30 August 2016 | Taxation
The First-tier Tribunal has confirmed that a taxpayer’s statutory records can include statements for a personal bank account if the account is used for business purposes. As a result, HMRC’s information notice requesting those statements was not appealable. Akrill v HMRC  UKFTT 0550 (TC).
The First-tier Tribunal has confirmed that a taxpayer’s statutory records can include statements for personal bank accounts used for business purposes. Therefore, the taxpayer had no right of appeal against HMRC’s information notice.
This decision highlights the importance of keeping personal and business transactions and accounts separate.
The tribunal did not accept that, following Beckwith v HMRC  UKFTT 181 (TC), personal bank accounts could only be statutory records if they were an “operational part” of a business. It held that the taxpayer’s personal account bank statements were statutory records because VAT repayments relating to his business activities were paid into the account and it was the only account notified to HMRC (although the tribunal suggested that if a taxpayer only notified a personal account to HMRC but was always in a net VAT payment position, with payments made only from another (business) account, that might not render personal account statements statutory records).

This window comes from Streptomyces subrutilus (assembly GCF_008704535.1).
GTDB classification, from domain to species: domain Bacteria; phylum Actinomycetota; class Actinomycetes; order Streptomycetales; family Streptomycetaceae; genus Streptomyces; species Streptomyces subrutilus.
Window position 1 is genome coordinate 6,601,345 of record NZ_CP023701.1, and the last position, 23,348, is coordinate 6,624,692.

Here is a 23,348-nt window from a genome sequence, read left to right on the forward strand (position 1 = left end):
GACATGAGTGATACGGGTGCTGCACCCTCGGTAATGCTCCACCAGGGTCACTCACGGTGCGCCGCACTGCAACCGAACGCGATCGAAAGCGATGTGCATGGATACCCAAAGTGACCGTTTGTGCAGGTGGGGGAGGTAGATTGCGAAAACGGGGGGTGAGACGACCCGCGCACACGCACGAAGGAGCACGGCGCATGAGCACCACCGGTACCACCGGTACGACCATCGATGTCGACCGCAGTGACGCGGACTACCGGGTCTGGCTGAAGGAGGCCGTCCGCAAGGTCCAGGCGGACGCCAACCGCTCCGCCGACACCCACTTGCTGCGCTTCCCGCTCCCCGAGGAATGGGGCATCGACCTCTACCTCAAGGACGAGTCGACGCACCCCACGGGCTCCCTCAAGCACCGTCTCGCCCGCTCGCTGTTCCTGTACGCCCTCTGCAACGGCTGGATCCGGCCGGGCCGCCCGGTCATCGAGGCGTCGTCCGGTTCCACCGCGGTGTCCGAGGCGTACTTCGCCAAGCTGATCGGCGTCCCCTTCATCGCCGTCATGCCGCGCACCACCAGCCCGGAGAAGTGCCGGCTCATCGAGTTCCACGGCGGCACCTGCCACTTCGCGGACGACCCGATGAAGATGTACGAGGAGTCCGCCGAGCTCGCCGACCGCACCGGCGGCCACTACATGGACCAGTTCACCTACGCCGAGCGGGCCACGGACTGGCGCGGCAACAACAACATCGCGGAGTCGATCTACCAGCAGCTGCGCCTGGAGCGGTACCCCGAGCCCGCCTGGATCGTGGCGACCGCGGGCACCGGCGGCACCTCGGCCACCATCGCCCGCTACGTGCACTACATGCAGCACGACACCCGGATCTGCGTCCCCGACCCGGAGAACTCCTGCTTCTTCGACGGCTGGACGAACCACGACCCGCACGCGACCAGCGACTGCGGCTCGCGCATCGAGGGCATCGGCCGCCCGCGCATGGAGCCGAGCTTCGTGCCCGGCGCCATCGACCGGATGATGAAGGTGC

Unsurprisingly, the tribunal commented that occasional transfers of funds from personal accounts into a taxpayer’s business would not themselves render statements for that account business records because such transfers were investments rather than business transactions.
Akrill v HMRC  UKFTT 0550 (TC)
If you have any concerns about how this may affect you, please contact Angus Nicolson.
The information provided is for general information purposes only.
Legislation and details may have changed since this was written. The text may not include all matters that are relevant to your individual situation.
You should not make decisions, or refrain from making decisions, without taking further professional advice about your specific circumstances.
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